Emily’s father prevented her from socializing when she was young. After his death, Emily became the frequent companion of a lower-class Northerner, Homer Barron. It was rumored that they were engaged.
Homer vanished. For the rest of Emily’s life—over thirty years—she remained in her house.
Exploring Emily’s house after her funeral, the townspeople find a man’s skeleton in her bed. It is strongly implied to be Homer Barron’s.
William Faulkner’s short story “A Rose for Emily” was published in the April 30, 1930 edition of Forum magazine. It was Faulkner’s first short story to be published in a notable magazine. Though it received minimal attention after its first publication, “A Rose For Emily” has gone on to be one of Faulkner’s most popular works. Faulkner won the Nobel Prize in Literature in 1949, and is now hailed as one of the greatest writers of the 20th century. His works deal primarily with the cultural shifts that occurred in the post-Civil War South. “A Rose For Emily” is one of many of Faulkner’s works, such as Sartoris, to be set in fictional Yoknapatawpha County, Mississippi.
Download A Rose for Emily Study Guide
“A Rose For Emily” uses a non-chronological structure to tell the story of Emily Grierson. Emily, a faded Southern Bell, dies at the age of 74 after leading an isolated life. The curious townsfolk come together for her funeral and reflect on her history in Jefferson, Mississippi. Their recollections include the details of Emily’s scandalous relationship with a Northern laborer named Homer Barron. The narrator uses the collective pronoun “we” in order to give the sense that the entire town is reflecting on Emily’s life. The story is sometimes read as an allegory for the resistance of the Old South, as represented by Emily, to modernization, as represented by both Homer and the younger generations of Jefferson.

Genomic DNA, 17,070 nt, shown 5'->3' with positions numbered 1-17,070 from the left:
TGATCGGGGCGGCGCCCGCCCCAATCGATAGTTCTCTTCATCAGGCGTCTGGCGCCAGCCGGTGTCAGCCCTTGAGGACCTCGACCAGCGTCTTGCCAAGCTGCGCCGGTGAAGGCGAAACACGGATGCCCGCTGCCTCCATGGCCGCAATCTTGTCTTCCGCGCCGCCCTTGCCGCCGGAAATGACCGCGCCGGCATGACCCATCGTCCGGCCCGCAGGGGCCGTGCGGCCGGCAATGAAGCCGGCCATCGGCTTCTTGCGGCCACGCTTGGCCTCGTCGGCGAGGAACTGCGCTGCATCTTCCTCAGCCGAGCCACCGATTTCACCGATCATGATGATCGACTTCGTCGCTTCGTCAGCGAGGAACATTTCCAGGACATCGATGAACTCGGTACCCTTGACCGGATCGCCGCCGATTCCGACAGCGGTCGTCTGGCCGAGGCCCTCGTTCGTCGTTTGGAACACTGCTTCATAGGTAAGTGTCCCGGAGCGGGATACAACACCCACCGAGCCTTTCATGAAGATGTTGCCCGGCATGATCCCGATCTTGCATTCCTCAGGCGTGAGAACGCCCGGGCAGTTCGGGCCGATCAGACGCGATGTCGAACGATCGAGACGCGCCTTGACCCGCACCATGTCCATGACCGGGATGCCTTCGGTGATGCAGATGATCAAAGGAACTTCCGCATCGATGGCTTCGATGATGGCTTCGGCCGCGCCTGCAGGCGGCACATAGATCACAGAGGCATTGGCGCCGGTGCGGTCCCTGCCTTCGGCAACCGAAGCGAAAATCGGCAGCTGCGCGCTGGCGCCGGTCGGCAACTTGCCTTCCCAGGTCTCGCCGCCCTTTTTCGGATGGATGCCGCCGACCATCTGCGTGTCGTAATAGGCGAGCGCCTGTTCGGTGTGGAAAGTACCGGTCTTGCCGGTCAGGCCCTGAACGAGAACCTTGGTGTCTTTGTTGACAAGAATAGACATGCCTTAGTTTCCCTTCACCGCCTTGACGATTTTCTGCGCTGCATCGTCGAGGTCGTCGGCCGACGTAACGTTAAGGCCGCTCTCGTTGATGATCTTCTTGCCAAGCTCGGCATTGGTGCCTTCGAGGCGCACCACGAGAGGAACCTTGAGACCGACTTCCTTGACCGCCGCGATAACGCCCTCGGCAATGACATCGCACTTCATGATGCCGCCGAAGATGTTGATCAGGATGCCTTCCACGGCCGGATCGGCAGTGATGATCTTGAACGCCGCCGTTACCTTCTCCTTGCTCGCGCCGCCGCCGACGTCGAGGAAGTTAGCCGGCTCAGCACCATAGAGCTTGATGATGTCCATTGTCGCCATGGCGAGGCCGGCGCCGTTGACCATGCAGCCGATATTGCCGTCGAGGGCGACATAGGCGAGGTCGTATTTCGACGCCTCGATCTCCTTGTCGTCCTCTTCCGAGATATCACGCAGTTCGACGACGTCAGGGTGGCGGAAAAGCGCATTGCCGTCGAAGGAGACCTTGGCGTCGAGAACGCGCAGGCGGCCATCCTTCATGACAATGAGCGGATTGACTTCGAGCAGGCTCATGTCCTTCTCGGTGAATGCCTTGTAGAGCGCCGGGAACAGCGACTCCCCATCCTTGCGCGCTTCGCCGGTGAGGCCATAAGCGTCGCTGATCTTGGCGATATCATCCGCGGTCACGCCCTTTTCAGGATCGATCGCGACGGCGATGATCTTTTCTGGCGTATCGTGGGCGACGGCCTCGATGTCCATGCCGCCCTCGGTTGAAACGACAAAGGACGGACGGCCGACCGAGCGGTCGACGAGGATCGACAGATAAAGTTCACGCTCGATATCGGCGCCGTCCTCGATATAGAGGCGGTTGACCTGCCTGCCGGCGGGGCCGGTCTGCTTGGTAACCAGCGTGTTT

William Faulkner’s short story “A Rose for Emily” is set in the antebellum South, as the entire population of the city of Jefferson attends Emily Grierson’s funeral. Emily, the last member of the aristocratic Grierson family, led an isolated life. The people of Jefferson viewed her as a “hereditary obligation upon the town” ever since a previous mayor remitted her taxes. Now that she has passed away, people are curious to see the inside of her house, which has been sealed for ten years.
The story then shifts into the past and tells the story of Emily’s life. Section one reveals that Emily was raised by a controlling father who drove away all of her suitors, believing that none of them were good enough for his daughter. After her father died, Emily was left a destitute spinster. As a show of respect for her aristocratic status, Colonel Sartoris, the mayor of Jefferson at the time, remitted Emily’s taxes. He did so by fabricating a story about Emily’s father having given a large amount of money to the town. Years later, when the younger generation of politicians began attempting to get Emily to pay her taxes, she refused, telling them to “see Colonel Sartoris.” However, Colonel Sartoris had been dead for ten years by that point.
Section two details an incident from two years after Emily’s father’s death. Shortly after Emily’s sweetheart abandoned her, a smell began emanating from her house. The neighbors asked old Judge Stevens to talk to her about it. However, Judge Stevens scolded them for even considering confronting a woman of Emily’s status about smelling bad. So, late one night, a group of men snuck onto Emily’s estate and sprinkled lime around the house to combat the smell.